Skip to comments.Remembering the Darker Side of Teddy Kennedy
Posted on 08/28/2009 3:30:58 AM PDT by Kaslin
The death of Sen. Edward Kennedy, we are being told, should strengthen our resolve to act in a bipartisan fashion. Many of the tributes, from former presidents and Republican colleagues, have stressed the late senator's willingness to find "common ground." Well, since ancient Rome we've been exhorted not to speak ill of the dead. But neither should we completely disfigure the truth.
Before offering some less than hagiographic reflections on the late Sen. Edward Kennedy (may he rest in peace), one pleasant memory: About a decade ago, I was late for a party in northwest Washington D.C. -- a neighborhood not known for abundant parking spaces. After circling the block several times, I spied a cramped space and determined that somehow I was going to fit my minivan into it. Just then, a large man approached walking two Portuguese Water Dogs. He stopped, saw my predicament, and proceeded to guide me into the space with lots of laughter, encouragement, and a little bit of teasing. I knew (obviously) that my Good Samaritan was the senior senator from Massachusetts. I have no reason to think he recognized me.
So I have personal experience of Teddy Kennedy's charm and affability. The many stories of his personal kindnesses to others (including those with whom he disagreed politically) speak well of him -- to a point. But Kennedy was a politician who too often permitted his own sense of righteousness to overwhelm the large reservoir of decency that he is reported to have possessed. He could trample on conservatives with, it seems, hardly a pang of conscience. He may have been the "great liberal lion" of the U.S. Senate, but some of us cannot forget that his tactics were often low and dishonorable.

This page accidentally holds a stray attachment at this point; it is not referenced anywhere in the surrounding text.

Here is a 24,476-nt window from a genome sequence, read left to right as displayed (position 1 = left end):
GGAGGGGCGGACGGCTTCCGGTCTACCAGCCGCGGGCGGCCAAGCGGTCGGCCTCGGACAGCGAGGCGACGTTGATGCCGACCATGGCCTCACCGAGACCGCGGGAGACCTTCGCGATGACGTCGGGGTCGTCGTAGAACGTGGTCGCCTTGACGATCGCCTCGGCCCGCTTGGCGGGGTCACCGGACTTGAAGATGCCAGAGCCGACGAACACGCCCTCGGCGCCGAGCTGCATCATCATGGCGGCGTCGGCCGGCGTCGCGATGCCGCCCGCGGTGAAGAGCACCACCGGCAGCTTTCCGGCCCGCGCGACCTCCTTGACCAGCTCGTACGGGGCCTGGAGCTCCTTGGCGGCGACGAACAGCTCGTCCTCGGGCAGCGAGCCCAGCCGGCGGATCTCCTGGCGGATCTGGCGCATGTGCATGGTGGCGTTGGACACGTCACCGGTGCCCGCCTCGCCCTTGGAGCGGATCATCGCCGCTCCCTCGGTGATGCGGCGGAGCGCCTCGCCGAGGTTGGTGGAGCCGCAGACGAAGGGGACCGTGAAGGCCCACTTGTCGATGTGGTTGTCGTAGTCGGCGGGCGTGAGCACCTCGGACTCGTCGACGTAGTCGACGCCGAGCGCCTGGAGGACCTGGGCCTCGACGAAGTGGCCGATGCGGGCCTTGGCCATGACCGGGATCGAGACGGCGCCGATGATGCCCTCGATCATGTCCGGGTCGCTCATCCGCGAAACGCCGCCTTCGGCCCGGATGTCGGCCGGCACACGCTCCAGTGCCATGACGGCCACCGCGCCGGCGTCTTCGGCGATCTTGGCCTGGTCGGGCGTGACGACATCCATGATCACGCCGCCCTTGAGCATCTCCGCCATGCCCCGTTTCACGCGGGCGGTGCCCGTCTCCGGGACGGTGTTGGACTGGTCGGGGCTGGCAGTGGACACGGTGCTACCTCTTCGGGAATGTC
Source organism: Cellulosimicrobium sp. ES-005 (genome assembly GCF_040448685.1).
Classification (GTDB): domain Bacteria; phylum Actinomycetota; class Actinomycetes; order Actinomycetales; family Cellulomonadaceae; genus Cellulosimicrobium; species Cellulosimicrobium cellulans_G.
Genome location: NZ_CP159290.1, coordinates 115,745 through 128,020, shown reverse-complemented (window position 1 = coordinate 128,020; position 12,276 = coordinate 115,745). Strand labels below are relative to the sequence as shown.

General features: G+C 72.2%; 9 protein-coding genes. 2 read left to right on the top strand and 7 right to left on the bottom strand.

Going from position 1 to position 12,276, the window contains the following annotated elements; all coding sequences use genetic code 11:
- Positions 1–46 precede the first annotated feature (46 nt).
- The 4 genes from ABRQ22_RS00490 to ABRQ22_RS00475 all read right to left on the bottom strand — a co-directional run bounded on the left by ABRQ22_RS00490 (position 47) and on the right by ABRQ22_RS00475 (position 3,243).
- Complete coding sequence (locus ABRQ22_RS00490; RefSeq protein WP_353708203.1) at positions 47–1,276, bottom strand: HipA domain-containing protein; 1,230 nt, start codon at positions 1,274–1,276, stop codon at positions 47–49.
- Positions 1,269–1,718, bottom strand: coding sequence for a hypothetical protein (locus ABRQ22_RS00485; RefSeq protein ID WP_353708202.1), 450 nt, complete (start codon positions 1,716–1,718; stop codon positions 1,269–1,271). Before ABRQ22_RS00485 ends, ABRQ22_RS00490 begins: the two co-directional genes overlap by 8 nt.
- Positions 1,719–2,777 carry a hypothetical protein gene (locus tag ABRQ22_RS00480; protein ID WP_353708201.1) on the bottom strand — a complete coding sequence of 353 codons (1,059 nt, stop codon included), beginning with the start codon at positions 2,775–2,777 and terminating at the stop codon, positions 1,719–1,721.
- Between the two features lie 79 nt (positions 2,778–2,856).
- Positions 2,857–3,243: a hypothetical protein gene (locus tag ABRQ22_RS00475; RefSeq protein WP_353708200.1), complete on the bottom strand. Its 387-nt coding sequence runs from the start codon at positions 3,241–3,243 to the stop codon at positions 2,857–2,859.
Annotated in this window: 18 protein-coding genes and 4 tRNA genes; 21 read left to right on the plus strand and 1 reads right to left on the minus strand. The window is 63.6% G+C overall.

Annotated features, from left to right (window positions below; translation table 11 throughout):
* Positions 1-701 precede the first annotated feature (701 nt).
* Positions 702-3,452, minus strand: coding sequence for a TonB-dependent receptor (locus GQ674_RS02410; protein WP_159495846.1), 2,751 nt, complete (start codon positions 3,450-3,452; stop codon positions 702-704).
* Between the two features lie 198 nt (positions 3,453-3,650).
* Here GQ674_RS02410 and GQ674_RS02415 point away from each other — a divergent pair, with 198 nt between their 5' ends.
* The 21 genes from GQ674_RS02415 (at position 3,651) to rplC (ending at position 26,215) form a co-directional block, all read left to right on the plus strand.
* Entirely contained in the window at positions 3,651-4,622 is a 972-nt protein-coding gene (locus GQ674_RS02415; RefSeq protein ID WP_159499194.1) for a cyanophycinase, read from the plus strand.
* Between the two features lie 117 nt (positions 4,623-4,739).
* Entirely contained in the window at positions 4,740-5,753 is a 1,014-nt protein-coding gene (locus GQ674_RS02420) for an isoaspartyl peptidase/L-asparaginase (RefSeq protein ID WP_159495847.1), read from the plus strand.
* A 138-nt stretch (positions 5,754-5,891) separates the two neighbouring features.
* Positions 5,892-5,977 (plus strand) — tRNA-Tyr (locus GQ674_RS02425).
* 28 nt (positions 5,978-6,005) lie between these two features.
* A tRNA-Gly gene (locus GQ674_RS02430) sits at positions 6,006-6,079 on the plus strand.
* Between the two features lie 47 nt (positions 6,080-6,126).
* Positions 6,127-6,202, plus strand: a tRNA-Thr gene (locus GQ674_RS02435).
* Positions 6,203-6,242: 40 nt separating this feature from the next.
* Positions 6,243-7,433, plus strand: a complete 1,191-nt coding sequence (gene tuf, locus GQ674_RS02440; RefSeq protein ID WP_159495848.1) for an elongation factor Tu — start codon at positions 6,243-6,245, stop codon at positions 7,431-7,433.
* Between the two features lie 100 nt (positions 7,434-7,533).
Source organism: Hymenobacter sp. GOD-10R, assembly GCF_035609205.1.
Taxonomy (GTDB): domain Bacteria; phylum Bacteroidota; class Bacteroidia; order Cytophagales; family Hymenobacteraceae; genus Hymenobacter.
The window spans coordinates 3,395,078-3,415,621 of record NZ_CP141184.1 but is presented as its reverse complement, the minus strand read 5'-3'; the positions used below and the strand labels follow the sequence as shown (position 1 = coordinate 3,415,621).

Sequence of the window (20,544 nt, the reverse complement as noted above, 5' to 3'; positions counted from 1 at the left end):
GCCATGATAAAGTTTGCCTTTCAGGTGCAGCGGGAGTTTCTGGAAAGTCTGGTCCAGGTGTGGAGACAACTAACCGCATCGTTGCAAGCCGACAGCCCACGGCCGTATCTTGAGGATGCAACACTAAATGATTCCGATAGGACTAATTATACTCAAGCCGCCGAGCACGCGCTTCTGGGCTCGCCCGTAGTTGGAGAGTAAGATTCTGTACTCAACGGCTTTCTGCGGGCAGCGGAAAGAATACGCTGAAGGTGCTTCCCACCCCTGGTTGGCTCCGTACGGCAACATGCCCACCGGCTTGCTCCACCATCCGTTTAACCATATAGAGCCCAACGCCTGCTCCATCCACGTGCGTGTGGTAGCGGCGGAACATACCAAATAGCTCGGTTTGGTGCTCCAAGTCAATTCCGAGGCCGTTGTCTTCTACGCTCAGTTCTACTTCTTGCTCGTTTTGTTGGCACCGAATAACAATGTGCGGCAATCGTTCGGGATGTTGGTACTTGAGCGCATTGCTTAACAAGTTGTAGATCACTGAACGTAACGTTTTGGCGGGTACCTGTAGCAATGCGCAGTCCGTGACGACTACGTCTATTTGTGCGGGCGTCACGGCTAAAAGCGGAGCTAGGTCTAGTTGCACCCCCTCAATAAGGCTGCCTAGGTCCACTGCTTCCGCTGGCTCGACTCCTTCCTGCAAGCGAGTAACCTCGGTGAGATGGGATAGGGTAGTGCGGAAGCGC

Former President George W. Bush was characteristically gracious about Kennedy ("a great man") in his comments since his death, but Kennedy went after Bush utterly without scruple. Consider Kennedy's shrill attacks on President Bush's decision to invade Iraq. In 2002, Sen. Kennedy himself had said, "There is no doubt that Saddam Hussein's regime is a serious danger, that he is a tyrant, and that his pursuit of lethal weapons of mass destruction cannot be tolerated. He must be disarmed." But just a year later, Kennedy was saying, "This was made up in Texas, announced in January to the Republican leadership that war was going to take place and was going to be good politically. This whole thing was a fraud." In 2004, Kennedy said, "Before the war, week after week after week we were told lie after lie after lie after lie . . . the president's war is revealed as mindless, needless, senseless, reckless."
Kennedy did not -- perhaps could not -- accept that the Bush administration had made a good faith decision to use military force (as his brother did in the Bay of Pigs and Vietnam). Instead, he contributed to conspiracy theories about Bush's true motives. Echoing the most inflamed leftist websites, Kennedy alleged that "the President and his senior aides began the march to war in Iraq in the earliest days of the administration, long before the terrorists struck this nation on 9/11."
When the abuses at Abu Ghraib prison came to light, disgust and abhorrence were expressed pretty universally and certainly bipartisanly. But Kennedy, unable to resist a cheap political shot, actually compared the U.S. to Saddam Hussein, saying, "Shamefully, we now learn that Saddam's torture chambers reopened under new management -- U.S. management."
Sen. Kennedy's rhetorical ruthlessness was perhaps most famously displayed within minutes of the nomination of Judge Robert Bork to the Supreme Court. The world now knows that Bob Bork is one of the most intelligent, witty, reasonable, and civilized men in America. But at the time, few knew anything about him. Kennedy rushed to the Senate floor to introduce a grotesque bogeyman: "Robert Bork's America is a land in which women would be forced into back-alley abortions, blacks would sit at segregated lunch counters, rogue police could break down citizens' doors in midnight raids, schoolchildren could not be taught about evolution, writers and artists could be censored at the whim of the Government, and the doors of the Federal courts would be shut on the fingers of millions of citizens for whom the judiciary is -- and is often the only -- protector of the individual rights that are the heart of our democracy."